Mono moves to ban battling kites after massive cleanup in Island Lake last year

March 14, 2024   ·   0 Comments


With summer around the corner, kite fighting in the sky above Mono could return.

And the lack of progress on a bylaw to curb litter from battling kites has Mono’s town council concerned.

Deputy Mayor Fred Nix revisited the subject during council’s regular meeting on March 12 as part of council’s unfinished business items.

“My only concern is, of course, if we don’t get that done soon, we’ll be into the summer season without any regulations on that,” Nix said.

Fred Simpson, the town’s clerk, said staff have looked into the issue and completed the required research. They were hoping the Town of Orangeville would address the issue with a bylaw that could be mirrored by Mono.

But that hasn’t happened.

“There is one example bylaw out there and we could use it as a model,” Simpson said.

He had hoped to have a draft bylaw for council’s consideration that more broadly dealt with airborne littering, he said. Oakville has a bylaw specifically against kite fighting. That’s the only jurisdiction in which there is such legislation that Mono staff could find.

“Unless council wants to pursue that broader solution,” Simpson said. “I can bring back the basic bylaw fairly quickly.”

The issue stems from a South Asian festival that involved flying kites in July 2023.

Basant Mela is the spring festival of kites to many people in northern India and Pakistan’s Punjab province. It traditionally welcomes the spring season. But it was a little more than watching a few kites take flight in the sky above the Orangeville Agricultural Society’s Fairgrounds.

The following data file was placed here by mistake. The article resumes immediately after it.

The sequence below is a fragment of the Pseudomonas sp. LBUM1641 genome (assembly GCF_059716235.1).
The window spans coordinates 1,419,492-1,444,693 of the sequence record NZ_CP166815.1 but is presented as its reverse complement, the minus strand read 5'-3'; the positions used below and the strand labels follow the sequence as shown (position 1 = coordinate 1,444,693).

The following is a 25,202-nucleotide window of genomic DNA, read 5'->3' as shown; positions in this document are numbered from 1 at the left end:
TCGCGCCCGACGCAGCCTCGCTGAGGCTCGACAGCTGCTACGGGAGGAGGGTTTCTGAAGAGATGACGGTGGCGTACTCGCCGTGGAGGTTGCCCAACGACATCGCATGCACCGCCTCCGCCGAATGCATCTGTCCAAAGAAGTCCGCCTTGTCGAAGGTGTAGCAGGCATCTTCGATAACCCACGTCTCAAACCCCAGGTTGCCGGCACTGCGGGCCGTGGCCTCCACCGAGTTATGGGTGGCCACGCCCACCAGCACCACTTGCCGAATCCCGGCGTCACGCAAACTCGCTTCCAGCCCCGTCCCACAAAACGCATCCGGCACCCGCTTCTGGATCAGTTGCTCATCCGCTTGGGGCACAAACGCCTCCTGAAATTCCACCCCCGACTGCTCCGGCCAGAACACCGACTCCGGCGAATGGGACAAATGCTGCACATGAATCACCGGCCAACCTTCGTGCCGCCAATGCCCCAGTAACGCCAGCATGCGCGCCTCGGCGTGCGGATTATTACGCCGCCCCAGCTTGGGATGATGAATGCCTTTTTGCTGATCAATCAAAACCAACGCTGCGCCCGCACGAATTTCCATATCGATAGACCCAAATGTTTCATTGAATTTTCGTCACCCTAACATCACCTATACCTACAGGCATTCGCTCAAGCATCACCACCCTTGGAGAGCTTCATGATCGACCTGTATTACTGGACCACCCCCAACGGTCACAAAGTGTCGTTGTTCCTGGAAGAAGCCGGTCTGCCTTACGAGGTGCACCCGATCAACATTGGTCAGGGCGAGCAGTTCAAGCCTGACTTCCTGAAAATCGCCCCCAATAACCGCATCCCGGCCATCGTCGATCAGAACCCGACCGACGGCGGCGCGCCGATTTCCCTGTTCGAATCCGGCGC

“We were sandbagged over the kite-flying, combative kite-flying,” Mayor John Creelman said in July 2023.

Based on the fallout from the event, council discussed the need to ban flying kites in the municipality. Property owners complained about the debris that fell from the kites that battled in the sky. Island Lake Conservation Area staff pulled hundreds of kites and kite strings from its waterway as well as surrounding trees and trails. 

But such a wipe-sweeping kite ban would cause problems for a child who wants to fly a kite in his backyard.

“First of all, who would complain about a kid flying a kite?” Nix said during the July meeting. “I’d doubt anyone would. Even if they did and it was frivolous, our bylaw officers have the ability to use discretion as to what they enforce.”

Otherwise, Nix said, nuance of language could be used against mass kite-flying or kite fighting.

Simpson said on March 12 that a basic bylaw is ready for consideration.

“I think we should stick with a basic bylaw,” Nix said. “In the next year, if you find something better, we can always amend it.”

The draft bylaw could be tabled as soon as next month.

“It is ready to go,” Simpson said. “I’ve just been sitting on it for a while.”

Council decided to have the issue considered at its upcoming March 26 public meeting.

Councillor Melinda Davie commended Simpson on writing a broad bylaw to deal with an issue and not something that will have to later be amended however it suits council, “which seems to be a flavour of what we do and I’m finding disappointing,” she said.

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